An employer can’t be held liable for back pay for a state law retaliation claim during a period when the former employee lacked lawful immigration status to work in the United States, the 6th Circuit (which covers Kentucky and Tennessee employers) recently ruled. The appellate court affirmed, however, the employer could be found liable for subsequent damages arising after the former employee gained lawful employment authorization.
Ricardo Torres began working for Precision Industries in January 2011. He was fired in September 2012 after filing a workers’ compensation claim. During his stint with the company, he wasn’t legally authorized to work in the United States but did obtain work authorization five months after being fired.
Torres sued, claiming Precision violated Tennessee law by firing him in retaliation for his workers’ comp claim. Although federal law makes it illegal to employ undocumented workers, the state’s workers’ comp law protects employees from retaliation.
Initially, the district court held a bench trial and granted Precision’s request for judgment on partial findings, saying Torres wasn’t entitled to recover back pay or noneconomic damages because of his lack of work authorization. Essentially, the court held the Immigration Reform and Control Act of 1986 (IRCA) precluded his state law retaliation claim.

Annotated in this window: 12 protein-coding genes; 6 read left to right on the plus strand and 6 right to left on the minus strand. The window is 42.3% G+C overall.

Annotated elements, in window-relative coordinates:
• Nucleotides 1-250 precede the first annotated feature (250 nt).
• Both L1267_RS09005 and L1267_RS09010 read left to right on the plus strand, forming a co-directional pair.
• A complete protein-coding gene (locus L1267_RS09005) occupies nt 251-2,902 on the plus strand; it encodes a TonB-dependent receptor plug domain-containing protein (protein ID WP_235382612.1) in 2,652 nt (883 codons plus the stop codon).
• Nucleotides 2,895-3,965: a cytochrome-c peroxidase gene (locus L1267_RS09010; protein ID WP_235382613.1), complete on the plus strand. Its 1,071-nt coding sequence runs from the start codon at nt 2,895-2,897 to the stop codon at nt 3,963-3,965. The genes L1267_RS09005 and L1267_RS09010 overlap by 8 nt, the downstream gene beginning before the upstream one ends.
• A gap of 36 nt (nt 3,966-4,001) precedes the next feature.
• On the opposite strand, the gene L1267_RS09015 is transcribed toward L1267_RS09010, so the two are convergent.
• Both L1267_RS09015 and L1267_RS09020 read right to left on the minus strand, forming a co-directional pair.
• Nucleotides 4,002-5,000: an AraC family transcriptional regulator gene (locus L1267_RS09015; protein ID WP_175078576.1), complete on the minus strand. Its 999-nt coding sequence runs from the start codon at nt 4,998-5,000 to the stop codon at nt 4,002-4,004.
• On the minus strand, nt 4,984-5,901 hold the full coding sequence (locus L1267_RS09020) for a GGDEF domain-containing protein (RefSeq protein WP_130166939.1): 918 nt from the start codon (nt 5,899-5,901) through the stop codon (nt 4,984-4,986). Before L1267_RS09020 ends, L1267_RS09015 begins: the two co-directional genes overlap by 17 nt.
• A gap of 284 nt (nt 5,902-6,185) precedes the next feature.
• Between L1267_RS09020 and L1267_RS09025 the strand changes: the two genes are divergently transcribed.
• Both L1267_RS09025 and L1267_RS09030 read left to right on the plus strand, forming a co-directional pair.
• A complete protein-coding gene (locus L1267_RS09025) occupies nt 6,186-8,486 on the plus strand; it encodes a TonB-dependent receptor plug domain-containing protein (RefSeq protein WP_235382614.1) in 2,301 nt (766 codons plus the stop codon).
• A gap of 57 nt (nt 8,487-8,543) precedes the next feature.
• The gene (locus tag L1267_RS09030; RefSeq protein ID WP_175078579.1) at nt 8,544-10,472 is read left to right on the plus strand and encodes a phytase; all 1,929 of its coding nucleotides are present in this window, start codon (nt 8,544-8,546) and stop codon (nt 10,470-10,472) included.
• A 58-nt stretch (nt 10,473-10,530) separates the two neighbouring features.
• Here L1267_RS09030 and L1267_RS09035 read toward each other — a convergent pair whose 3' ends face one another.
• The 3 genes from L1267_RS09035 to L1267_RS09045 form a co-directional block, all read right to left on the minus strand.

6th Circuit’s Decisions
The 6th Circuit eventually reversed the decision, finding the district court “erred by deciding the preemption question without first deciding whether Precision was liable and if so, what damages were available under Tennessee law.” When the case was sent back to the district court, it found the employer was liable for retaliatory discharge and held federal law didn’t preempt a damage award. Torres was awarded back pay as well as compensatory and punitive damages.
Precision appealed, and the case was brought back to the 6th Circuit, which published its decision on April 22, 2021. Because of the federal law preventing employment without immigration authorization, the appellate court found:
The company cannot be required to pay lost wages [Torres] was not allowed to earn. But it’s still on the hook for wages [he] could have lawfully received as well as for other damages unrelated to [his] immigration status.
Since Torres obtained work authorization after he was fired for filing a workers’ comp claim, the 6th Circuit found the trial court appropriately awarded him back pay for the period in which he was authorized to work, plus noneconomic and punitive damages. When calculating the back pay, however, the court mistakenly included two extra months of wages. The 6th Circuit amended the damages award accordingly and affirmed the decision. Ricardo Torres v Precision Industries, Inc. (6th Cir., April 22, 2021).